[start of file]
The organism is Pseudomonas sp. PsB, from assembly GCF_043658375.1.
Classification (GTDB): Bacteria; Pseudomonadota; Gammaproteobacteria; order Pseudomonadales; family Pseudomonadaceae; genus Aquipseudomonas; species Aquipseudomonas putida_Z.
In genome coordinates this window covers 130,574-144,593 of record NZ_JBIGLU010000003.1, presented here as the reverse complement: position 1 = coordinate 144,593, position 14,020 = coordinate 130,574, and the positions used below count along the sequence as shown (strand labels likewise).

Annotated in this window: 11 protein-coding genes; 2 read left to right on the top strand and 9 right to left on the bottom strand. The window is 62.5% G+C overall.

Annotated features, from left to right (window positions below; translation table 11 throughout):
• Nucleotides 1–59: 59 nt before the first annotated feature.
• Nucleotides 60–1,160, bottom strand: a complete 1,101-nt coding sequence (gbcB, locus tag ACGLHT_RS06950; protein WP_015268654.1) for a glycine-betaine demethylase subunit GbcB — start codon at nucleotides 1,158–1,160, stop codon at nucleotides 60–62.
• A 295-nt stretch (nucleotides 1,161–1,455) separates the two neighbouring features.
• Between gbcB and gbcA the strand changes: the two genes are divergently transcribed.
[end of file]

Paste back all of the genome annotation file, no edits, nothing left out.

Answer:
The organism is Pseudomonas sp. PsB, from assembly GCF_043658375.1.
Classification (GTDB): Bacteria; Pseudomonadota; Gammaproteobacteria; order Pseudomonadales; family Pseudomonadaceae; genus Aquipseudomonas; species Aquipseudomonas putida_Z.
In genome coordinates this window covers 130,574-144,593 of record NZ_JBIGLU010000003.1, presented here as the reverse complement: position 1 = coordinate 144,593, position 14,020 = coordinate 130,574, and the positions used below count along the sequence as shown (strand labels likewise).

Annotated in this window: 11 protein-coding genes; 2 read left to right on the top strand and 9 right to left on the bottom strand. The window is 62.5% G+C overall.

Annotated features, from left to right (window positions below; translation table 11 throughout):
• Nucleotides 1–59: 59 nt before the first annotated feature.
• Nucleotides 60–1,160, bottom strand: a complete 1,101-nt coding sequence (gbcB, locus tag ACGLHT_RS06950; protein WP_015268654.1) for a glycine-betaine demethylase subunit GbcB — start codon at nucleotides 1,158–1,160, stop codon at nucleotides 60–62.
• A 295-nt stretch (nucleotides 1,161–1,455) separates the two neighbouring features.
• Between gbcB and gbcA the strand changes: the two genes are divergently transcribed.